The science of glyphosate remains unchanged
Decisions by juries in civil litigation cases in the United States that disregard science do not undermine the independent scientific evidence regarding glyphosate safety and must not be allowed to warp public policy or regulatory decisions on agricultural chemistry. The world’s most sophisticated, advanced and scientifically competent regulators have declared glyphosate safe and more than 800 scientific studies and independent regulatory safety assessments support the fact that glyphosate does not cause harm to humans or the environment.
Earlier this month the United States Environmental Protection Agency (EPA) reaffirmed the safety of glyphosate, finding it is not a carcinogen. Their Glyphosate Proposed Interim Decision found there are no risks to public health when glyphosate is used in accordance with its current label.
The US EPA’s cancer evaluation is more robust than that done by the International Agency for Research on Cancer (IARC) as the US EPA used 15 carcinogenicity studies in its evaluation, almost double the number of studies considered by IARC.
The US EPA’s process is also significantly more transparent than IARC as its draft evaluation was presented for external peer review with the recommendations and revisions of the assessment provided to the American public.
The Australian Pesticides and Veterinary Medicines Authority, the European Food Safety Authority and regulatory authorities in Canada, Japan, Korea, Brazil, and many other nations have consistently reaffirmed that glyphosate-based products are safe and not carcinogenic.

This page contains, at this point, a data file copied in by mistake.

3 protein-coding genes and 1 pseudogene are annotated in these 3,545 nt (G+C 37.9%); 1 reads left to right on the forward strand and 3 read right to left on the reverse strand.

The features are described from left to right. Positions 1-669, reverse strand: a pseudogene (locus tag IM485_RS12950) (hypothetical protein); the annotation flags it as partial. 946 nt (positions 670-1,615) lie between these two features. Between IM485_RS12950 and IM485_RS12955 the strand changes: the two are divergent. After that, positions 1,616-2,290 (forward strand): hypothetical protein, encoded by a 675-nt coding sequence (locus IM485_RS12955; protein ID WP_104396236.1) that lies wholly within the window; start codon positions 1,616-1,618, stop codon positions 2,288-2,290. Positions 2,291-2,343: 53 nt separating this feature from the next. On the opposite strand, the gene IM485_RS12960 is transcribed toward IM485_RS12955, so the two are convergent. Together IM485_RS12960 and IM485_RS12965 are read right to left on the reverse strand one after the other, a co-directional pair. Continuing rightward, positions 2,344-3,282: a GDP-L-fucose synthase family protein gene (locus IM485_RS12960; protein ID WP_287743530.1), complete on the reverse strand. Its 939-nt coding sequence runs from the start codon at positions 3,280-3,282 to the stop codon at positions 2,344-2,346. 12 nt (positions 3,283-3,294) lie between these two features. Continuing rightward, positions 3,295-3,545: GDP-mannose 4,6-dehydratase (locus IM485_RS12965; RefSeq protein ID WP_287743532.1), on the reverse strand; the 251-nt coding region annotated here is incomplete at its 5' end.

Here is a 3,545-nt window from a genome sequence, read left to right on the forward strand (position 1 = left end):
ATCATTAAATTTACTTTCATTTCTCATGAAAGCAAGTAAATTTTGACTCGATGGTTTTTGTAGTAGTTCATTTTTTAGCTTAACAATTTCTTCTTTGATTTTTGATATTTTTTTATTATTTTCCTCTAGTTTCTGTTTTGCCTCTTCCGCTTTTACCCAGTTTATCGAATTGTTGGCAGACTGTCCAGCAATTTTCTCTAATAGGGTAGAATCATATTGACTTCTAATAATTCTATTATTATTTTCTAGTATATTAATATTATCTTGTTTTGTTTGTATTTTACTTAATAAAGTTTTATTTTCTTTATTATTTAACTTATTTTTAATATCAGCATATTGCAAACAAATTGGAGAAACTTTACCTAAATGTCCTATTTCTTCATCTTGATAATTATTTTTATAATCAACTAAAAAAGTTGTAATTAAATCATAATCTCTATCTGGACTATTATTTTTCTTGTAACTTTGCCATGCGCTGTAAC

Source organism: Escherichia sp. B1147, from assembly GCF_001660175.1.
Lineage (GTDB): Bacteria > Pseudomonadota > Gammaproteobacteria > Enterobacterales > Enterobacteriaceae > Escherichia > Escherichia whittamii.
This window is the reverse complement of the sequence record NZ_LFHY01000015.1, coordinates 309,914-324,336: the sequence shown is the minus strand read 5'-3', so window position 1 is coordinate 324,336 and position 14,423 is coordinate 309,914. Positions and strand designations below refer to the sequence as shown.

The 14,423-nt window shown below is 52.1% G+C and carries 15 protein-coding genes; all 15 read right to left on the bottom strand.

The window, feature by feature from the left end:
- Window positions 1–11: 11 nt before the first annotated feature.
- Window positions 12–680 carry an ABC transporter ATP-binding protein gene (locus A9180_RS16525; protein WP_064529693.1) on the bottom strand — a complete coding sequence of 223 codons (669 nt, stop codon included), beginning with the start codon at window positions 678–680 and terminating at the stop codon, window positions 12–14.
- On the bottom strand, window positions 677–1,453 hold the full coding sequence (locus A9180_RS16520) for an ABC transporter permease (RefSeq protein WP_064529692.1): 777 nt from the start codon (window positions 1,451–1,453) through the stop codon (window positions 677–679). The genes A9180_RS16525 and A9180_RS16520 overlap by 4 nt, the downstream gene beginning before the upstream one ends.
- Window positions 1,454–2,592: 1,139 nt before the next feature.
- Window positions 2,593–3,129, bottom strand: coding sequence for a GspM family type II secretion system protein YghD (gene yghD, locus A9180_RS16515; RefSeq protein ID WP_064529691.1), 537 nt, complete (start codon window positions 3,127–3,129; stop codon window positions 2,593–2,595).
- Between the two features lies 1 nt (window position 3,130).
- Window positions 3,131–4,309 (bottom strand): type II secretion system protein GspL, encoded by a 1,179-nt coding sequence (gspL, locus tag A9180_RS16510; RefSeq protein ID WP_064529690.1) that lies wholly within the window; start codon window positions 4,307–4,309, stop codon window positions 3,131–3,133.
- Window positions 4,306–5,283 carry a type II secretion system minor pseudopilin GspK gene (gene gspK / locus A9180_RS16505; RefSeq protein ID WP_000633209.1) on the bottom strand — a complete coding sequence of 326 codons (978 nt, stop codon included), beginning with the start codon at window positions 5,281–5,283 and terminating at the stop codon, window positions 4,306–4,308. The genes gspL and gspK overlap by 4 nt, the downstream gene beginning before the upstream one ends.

In January this year, Health Canada released their advice after reviewing objections received following the Department’s final re-evaluation decision on glyphosate. In confirming their position on the safety of glyphosate Health Canada said, “Our scientists left no stone unturned in conducting this review. They had access to all relevant data and information from federal and provincial governments, international regulatory agencies, published scientific reports and multiple pesticide manufacturers…Health Canada also had access to numerous individual studies and raw scientific data during its assessment of glyphosate, including additional cancer and genotoxicity studies.”
The US Agricultural Health Study involving investigators from the National Cancer Institute, the National Institute of Environmental Health Sciences, the Environmental Protection Agency, and the National Institute for Occupational Safety and Health investigated the risk between glyphosate exposure and non‑Hodgkin lymphoma. The study analysed data from over 89,000 farmers and their spouses and found no association between glyphosate and non‑Hodgkin lymphoma – regardless of the exposure level.
No pesticide regulatory authority in the world considers glyphosate to be a cancer risk to humans and it’s dangerous when organisations choose to mislead people about the causes of cancer for their own benefit. There continues to be significant misunderstanding of what the IARC monograph is and how a simple hazard monograph is entirely different to comprehensive risk and safety assessments undertaken by regulators of glyphosate-based products.
Decisions on agricultural chemicals must be made by technically competent and independent regulators.